Image:
Felipe Leon  /  NBC News
Rolando Hernandez stands in the middle of his restaurant, Las Margaritas, last night.
By Producer
NBC News
updated 5/5/2011 11:04:52 AM ET 2011-05-05T15:04:52

When Cuba’s Communist government recently eased restrictions on “mom and pop” businesses, Rolando Hernandez decided to pursue his lifelong dream of starting a small restaurant.

Regrettably, he never learned the business axiom “location is everything.”
 
Hernandez sunk his life savings into the business, even selling some of his personal belongings such as his computer, TV and his living room furniture to raise the start-up capital. In February, the 46-year-old waiter quit his job and opened Las Margaritas, a family-style restaurant in Habana del Este, a working-class neighborhood in Havana where Hernandez has lived most of his life.

The restaurant is one of the few operating in Habana del Este, so Hernandez thought that alone would work in his favor.
 
“I imagined business so brisk that no one here would have the time to sit down,” he said.  
 
Unfortunately, sitting down is basically what Hernandez’s employees find themselves doing most nights. Business perks up a bit on Saturday and Sunday.

The restaurant boasts an intimate dining room, pleasant and tastefully decorated, with a large, clean kitchen full of experienced staff. Like Hernandez, everyone else working at Las Margaritas recently quit their jobs working in state-run hotels to try their luck in Cuba’s private sector. The few customers who have been to the restaurant report that the food is good and the portions are generous.

Hard lessons in capitalism
So what, Hernandez asks, is he doing wrong?
 
When he has a little more money, he plans to put a sign up outside the building. At this point only a psychic or someone with a great sense of smell could venture to guess there was a restaurant behind his wooden doors.

As far as advertising goes, there isn’t any. Even if he had the money, there are no independent newspapers or radio stations in Cuba where a restaurant like Las Margaritas could place an ad. So, Hernandez relies mostly on word of mouth.

Image:
Felipe Leon  /  NBC News
It might be hard to tell, but that is the exterior of Rolando Hernandez's restaurant, Las Margaritas. With no outside signage and in the middle of a working-class neighborhood, the restaurant is struggling.
The restaurant has also only been open for two months – admittedly a very short period of time for a startup to see a profit. Still, Hernandez said he expected to recover his initial investment by now.
 
Possibly the biggest challenge to Las Margaritas’ success is its location. Habana del Este lies east of Havana’s harbor, miles from the city’s tourist zones, and Las Margaritas is squeezed in between square Soviet-style apartment buildings, constructed after Fidel Castro came to power in 1959.

No money to go out  
The neighborhood is home to working people like Lidia Nunez, who scrimps by on a nurse’s salary. For most, it takes a special occasion for a family to spend their hard-earned wages eating out.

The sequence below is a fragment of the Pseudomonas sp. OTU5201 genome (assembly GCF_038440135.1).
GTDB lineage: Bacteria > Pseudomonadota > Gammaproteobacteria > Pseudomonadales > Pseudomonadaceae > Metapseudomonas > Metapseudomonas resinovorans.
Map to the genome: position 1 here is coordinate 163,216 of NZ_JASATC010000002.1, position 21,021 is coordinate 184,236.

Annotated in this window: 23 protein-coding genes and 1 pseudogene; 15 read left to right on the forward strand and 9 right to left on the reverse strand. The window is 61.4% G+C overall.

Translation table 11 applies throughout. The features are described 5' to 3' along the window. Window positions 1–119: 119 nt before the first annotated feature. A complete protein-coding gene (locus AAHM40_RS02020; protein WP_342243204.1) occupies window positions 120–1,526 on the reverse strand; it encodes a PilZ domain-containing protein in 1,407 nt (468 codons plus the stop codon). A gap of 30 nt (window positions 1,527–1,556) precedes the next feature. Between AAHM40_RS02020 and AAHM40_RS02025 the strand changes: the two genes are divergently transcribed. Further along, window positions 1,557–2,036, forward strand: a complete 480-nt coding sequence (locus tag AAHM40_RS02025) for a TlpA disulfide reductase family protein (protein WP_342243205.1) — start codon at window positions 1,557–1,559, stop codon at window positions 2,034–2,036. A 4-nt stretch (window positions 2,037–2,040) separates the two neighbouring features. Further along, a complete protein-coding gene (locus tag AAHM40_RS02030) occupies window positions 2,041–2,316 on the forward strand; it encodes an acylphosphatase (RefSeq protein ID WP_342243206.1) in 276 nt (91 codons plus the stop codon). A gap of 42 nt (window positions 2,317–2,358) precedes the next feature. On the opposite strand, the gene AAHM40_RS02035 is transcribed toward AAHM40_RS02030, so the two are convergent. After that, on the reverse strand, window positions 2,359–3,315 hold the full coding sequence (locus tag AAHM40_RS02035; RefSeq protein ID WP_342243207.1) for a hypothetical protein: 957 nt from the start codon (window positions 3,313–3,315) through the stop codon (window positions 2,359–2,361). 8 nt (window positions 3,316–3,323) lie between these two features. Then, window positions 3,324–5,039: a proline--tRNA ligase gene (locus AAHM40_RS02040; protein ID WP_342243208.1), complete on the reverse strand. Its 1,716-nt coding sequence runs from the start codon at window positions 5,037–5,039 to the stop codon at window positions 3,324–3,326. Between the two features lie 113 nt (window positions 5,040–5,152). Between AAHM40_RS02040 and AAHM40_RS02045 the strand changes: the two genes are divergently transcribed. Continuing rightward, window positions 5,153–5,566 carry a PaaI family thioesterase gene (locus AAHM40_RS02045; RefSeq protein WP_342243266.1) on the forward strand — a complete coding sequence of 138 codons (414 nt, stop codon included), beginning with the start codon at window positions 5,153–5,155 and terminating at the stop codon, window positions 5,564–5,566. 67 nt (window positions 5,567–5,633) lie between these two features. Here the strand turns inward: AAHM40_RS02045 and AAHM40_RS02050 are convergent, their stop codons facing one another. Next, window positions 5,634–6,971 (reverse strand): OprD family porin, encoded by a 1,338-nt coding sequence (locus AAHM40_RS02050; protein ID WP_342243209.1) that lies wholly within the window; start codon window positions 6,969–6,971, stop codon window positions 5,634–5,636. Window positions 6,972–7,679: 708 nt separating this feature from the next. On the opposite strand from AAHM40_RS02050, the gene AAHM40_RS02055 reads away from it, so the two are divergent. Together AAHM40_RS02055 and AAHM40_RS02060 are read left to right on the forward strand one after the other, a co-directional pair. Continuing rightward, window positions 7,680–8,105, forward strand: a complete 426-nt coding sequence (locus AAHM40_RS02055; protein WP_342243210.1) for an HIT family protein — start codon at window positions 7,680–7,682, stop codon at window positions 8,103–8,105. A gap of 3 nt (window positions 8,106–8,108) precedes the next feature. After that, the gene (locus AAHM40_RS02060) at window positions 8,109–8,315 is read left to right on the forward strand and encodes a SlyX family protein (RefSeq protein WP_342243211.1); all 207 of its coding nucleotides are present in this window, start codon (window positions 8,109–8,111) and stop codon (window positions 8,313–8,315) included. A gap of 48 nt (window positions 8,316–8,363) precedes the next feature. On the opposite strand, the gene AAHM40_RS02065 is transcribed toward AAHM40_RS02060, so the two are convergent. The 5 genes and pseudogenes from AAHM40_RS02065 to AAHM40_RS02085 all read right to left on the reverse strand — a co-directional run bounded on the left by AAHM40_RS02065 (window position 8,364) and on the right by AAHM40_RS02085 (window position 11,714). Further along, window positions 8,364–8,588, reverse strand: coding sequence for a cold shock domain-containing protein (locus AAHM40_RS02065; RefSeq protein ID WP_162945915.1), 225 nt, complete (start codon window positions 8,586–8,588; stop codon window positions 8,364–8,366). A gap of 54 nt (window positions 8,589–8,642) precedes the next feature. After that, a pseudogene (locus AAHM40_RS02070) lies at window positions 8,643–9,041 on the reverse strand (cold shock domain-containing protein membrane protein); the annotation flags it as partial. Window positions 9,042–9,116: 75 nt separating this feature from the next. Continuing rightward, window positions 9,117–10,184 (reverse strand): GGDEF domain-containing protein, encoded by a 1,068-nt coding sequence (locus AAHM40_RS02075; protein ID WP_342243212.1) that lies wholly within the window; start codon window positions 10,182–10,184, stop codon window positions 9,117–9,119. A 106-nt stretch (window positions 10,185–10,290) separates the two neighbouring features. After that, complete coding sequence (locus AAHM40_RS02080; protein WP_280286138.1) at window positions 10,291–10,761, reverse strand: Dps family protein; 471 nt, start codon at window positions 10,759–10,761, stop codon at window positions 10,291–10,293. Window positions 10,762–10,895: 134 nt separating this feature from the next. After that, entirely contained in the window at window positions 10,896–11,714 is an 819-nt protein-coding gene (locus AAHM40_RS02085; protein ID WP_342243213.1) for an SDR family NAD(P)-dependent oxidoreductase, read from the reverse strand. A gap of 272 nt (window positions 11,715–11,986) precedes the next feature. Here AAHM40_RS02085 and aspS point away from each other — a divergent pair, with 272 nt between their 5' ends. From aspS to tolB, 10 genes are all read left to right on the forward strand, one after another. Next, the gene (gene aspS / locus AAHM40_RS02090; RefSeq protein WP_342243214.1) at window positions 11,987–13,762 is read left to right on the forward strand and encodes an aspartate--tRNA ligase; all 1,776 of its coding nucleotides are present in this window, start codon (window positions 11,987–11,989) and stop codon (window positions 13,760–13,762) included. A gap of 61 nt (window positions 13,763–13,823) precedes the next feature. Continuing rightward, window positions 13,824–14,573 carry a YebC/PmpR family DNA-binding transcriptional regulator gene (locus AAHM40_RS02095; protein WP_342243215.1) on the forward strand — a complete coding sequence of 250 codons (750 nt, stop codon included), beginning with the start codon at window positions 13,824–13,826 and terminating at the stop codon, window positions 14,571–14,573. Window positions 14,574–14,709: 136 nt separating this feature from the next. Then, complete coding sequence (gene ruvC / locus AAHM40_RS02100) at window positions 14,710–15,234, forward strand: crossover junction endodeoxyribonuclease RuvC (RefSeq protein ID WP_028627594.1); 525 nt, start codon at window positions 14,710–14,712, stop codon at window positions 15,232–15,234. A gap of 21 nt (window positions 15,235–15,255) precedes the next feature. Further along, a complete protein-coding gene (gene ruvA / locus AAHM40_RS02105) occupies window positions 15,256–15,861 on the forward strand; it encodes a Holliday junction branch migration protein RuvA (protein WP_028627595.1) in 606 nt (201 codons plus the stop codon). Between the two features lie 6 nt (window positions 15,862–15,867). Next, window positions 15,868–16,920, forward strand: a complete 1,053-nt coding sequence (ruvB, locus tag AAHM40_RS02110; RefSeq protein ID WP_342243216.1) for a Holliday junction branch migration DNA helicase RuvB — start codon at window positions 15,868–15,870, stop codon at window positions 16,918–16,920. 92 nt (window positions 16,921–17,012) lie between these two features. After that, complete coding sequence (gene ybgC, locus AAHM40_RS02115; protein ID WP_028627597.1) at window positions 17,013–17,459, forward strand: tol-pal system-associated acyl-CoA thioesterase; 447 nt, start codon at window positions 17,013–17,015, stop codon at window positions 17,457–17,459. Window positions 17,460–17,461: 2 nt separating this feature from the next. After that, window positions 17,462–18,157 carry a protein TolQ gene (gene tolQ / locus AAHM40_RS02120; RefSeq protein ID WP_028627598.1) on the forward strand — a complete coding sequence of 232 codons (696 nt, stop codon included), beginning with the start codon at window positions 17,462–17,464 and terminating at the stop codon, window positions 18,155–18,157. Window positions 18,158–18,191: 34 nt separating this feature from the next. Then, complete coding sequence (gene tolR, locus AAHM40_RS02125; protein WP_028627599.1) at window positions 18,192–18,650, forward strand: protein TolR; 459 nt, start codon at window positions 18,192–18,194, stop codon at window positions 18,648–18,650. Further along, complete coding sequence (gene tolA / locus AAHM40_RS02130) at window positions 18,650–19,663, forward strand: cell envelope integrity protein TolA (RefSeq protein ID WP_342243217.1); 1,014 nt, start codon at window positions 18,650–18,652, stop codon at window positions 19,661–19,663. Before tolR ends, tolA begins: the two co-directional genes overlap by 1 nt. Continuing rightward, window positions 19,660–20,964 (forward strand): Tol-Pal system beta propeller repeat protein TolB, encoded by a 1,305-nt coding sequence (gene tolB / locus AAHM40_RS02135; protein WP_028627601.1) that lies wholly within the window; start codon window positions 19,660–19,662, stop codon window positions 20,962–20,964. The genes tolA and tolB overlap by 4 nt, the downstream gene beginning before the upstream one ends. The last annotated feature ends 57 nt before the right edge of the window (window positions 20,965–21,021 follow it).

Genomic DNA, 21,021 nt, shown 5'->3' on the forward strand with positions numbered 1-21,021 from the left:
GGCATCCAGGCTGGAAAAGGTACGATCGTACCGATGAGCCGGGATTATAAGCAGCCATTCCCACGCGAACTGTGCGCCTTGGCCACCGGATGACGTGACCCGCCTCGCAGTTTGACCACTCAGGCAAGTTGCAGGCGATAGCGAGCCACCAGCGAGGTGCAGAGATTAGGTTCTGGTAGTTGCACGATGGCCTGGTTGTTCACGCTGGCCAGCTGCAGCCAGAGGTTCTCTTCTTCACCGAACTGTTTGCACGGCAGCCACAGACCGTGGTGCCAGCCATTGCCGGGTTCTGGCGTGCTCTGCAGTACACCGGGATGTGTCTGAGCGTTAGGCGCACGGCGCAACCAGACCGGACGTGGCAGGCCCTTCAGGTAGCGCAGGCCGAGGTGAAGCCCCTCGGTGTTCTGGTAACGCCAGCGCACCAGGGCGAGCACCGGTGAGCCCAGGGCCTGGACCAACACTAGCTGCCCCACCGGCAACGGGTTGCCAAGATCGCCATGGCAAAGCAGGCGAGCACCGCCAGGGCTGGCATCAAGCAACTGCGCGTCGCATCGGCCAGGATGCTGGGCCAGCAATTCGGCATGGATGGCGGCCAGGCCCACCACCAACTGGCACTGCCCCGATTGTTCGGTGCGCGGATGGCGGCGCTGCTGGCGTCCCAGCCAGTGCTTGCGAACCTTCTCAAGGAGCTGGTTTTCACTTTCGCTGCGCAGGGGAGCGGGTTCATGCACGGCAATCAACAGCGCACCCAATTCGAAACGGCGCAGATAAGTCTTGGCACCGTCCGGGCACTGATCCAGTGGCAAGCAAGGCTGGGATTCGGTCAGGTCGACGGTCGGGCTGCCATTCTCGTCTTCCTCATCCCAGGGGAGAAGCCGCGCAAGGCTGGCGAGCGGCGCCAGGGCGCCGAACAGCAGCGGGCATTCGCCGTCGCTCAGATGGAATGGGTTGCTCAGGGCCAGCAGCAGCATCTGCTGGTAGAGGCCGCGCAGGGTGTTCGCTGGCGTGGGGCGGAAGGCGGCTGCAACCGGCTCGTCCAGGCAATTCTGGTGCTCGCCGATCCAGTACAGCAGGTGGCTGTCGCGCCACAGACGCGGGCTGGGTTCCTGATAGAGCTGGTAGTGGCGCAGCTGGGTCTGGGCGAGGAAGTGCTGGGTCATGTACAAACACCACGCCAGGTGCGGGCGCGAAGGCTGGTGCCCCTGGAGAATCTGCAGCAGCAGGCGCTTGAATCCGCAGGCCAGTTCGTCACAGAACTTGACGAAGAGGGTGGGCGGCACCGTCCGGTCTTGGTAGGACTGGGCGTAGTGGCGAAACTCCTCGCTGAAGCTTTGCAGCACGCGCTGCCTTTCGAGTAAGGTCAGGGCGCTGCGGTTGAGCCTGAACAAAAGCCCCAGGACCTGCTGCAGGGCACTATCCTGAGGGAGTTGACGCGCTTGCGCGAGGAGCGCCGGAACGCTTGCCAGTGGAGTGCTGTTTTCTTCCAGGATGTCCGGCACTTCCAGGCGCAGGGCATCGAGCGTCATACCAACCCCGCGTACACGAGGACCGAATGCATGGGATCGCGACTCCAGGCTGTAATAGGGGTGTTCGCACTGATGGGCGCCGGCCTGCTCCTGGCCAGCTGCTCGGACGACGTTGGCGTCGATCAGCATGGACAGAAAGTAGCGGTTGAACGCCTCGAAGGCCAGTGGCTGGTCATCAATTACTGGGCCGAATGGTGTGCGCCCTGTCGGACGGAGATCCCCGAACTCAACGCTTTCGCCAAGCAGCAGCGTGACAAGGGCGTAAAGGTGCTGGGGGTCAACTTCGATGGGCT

Like a daughter turning 14. Nunez said she saved for two months to have the money to splurge on a modestly priced birthday meal.
 
That takes a certain kind of sacrifice, but you hear stories like that all the time in Cuba.
 
For the last 20 years, the loudest complaint many Cubans have had is the inadequacy of their paychecks. On the books, people are earning more than ever before, but in reality, the Cuban peso buys less than it did two decades ago.

After the Cuba economy went into a free fall, from 1989 to 1993, the level of what’s called “real” wages collapsed – those are wages adjusted to inflation rates. Research by Cuban economist Pavel Vida found that while real wage levels began to steadily increase after 1994, people continued to seriously struggle to make ends meet.

Today’s real incomes, Pavel estimates, hover just around a quarter of their 1980s levels – making  it all the more astonishing that a single mom like Nunez would ever be able to save enough to treat her daughter to a birthday meal.

Nunez calls that resourcefulness.
 
The same kind of resourcefulness that sent Hernandez back to his business plan when business was too slow for his liking.

Now, in addition to offering formal dining, Las Margaritas has a scaled down take-out menu more in line with what his customers may be able to afford.

“Las Margaritas could turn out to be my dream or maybe my nightmare,” Hernandez says with a shrugs. “Only time will tell.”

© 2013 NBCNews.com  Reprints

Photos: The new Cuba

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  1. People walk on a street adorned with a national flag in Havana on July 29, 2010, three days after the 57th anniversary of the start of the Cuban revolution. (Desmond Boylan / Reuters) Back to slideshow navigation
  2. Children in Havana listen to their school director in September on the first day of the 2010-11 school year. Free education for all is one of the pillars of the socialist society bulit since Fidel Castro's 1959 revolution. (Desmond Boylan / Reuters) Back to slideshow navigation
  3. A private coffee shop in Havana in January. In 2010, Cuba's private sector for the first time spent more on electricity consumption than state enterprises. This has been attributed to the increase in sales of electric appliances. (Alejandro Ernesto / EPA) Back to slideshow navigation
  4. Chef Jose Salgado works at the Partenon, a private restaurant owned by Javier Acosta in Havana, in January. After Cuban authorities announced in September 2010 that they were opening the island's closed Marxist economy to a limited amount of private enterprise, tens of thousands like Acosta are chasing their entrepreneurial dreams. (Javier Galeano / AP) Back to slideshow navigation